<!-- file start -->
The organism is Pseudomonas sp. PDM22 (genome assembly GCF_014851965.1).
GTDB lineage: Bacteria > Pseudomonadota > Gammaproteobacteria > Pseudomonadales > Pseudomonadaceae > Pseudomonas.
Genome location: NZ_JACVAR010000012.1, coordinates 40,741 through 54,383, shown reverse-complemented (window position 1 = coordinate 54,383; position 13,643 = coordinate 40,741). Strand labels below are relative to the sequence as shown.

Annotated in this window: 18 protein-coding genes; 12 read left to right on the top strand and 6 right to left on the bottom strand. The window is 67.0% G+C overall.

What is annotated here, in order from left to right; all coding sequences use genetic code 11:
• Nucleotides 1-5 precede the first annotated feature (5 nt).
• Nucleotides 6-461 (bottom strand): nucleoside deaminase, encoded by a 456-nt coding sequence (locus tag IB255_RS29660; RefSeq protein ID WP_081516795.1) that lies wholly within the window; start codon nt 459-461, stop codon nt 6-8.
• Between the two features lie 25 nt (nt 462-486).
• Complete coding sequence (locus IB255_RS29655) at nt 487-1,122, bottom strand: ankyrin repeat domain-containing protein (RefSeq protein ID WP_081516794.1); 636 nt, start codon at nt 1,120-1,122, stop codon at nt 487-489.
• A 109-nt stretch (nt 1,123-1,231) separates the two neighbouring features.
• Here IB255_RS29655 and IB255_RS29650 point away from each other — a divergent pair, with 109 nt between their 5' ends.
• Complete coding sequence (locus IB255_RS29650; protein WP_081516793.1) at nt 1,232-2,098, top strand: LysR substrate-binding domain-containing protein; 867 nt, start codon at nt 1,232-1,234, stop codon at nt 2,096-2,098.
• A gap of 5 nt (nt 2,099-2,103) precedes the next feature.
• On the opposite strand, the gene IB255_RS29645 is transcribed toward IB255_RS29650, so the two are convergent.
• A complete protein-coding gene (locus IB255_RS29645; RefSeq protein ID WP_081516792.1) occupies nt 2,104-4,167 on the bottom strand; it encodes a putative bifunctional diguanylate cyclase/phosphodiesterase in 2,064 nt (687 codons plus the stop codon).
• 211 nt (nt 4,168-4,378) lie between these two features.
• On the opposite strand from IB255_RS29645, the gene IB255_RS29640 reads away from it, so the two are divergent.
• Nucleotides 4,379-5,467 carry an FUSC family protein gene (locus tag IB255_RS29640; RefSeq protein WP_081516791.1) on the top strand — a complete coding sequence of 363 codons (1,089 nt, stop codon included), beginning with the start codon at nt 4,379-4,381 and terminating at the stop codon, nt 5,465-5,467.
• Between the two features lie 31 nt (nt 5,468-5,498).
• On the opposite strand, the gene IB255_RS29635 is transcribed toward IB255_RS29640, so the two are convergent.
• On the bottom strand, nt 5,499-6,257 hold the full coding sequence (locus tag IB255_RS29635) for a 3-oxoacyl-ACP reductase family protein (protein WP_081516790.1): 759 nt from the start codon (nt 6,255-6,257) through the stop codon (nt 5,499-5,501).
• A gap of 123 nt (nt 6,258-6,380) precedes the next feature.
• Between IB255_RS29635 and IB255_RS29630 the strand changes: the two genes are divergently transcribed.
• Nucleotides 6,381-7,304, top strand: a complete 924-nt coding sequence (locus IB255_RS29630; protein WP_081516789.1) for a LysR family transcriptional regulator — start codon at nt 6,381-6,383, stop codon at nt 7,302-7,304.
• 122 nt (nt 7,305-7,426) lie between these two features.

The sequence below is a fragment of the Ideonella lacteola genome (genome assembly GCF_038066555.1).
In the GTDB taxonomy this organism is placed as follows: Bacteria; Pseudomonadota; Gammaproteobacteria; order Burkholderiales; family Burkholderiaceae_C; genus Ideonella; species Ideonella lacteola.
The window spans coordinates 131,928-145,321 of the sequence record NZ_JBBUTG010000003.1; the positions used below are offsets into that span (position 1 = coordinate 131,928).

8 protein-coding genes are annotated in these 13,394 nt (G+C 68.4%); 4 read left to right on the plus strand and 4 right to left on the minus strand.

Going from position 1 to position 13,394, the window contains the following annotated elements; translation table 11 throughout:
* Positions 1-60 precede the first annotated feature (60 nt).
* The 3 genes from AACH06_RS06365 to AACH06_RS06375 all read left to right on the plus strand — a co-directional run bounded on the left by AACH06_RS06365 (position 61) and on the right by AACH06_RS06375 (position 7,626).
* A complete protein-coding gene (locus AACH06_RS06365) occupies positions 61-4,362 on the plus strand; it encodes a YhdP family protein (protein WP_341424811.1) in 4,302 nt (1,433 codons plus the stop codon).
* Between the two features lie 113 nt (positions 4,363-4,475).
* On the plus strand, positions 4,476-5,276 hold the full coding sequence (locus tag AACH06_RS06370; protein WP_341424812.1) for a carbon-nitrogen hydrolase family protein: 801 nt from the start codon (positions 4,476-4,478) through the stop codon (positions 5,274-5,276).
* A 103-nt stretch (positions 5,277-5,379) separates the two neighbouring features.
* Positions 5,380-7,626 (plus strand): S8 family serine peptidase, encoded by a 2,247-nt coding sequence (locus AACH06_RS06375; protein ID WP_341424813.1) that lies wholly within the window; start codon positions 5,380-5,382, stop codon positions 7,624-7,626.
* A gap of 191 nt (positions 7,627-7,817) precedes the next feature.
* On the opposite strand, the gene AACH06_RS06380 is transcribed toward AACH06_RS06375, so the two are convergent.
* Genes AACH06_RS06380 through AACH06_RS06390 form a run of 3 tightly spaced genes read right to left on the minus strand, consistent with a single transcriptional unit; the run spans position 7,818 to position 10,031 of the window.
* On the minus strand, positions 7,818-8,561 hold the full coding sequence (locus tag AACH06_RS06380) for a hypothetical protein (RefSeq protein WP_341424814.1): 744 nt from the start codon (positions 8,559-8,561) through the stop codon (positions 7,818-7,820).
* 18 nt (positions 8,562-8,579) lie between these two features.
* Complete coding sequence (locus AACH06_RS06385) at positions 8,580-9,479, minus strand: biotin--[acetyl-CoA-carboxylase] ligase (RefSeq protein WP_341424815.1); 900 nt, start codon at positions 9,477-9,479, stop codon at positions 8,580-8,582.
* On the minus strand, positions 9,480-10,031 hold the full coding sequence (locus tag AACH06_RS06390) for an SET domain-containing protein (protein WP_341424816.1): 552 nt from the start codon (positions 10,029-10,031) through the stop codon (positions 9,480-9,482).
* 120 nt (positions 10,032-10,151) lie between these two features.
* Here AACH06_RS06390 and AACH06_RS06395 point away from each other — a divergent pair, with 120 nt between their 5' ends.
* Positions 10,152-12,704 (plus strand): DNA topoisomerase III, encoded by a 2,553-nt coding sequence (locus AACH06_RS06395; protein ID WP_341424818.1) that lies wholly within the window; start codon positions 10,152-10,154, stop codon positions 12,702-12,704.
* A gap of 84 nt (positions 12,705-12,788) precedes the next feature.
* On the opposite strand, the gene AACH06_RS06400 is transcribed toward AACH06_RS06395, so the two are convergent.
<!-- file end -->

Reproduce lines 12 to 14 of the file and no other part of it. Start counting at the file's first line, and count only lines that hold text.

• Complete coding sequence (locus IB255_RS29650; protein WP_081516793.1) at nt 1,232-2,098, top strand: LysR substrate-binding domain-containing protein; 867 nt, start codon at nt 1,232-1,234, stop codon at nt 2,096-2,098.
• A gap of 5 nt (nt 2,099-2,103) precedes the next feature.
• On the opposite strand, the gene IB255_RS29645 is transcribed toward IB255_RS29650, so the two are convergent.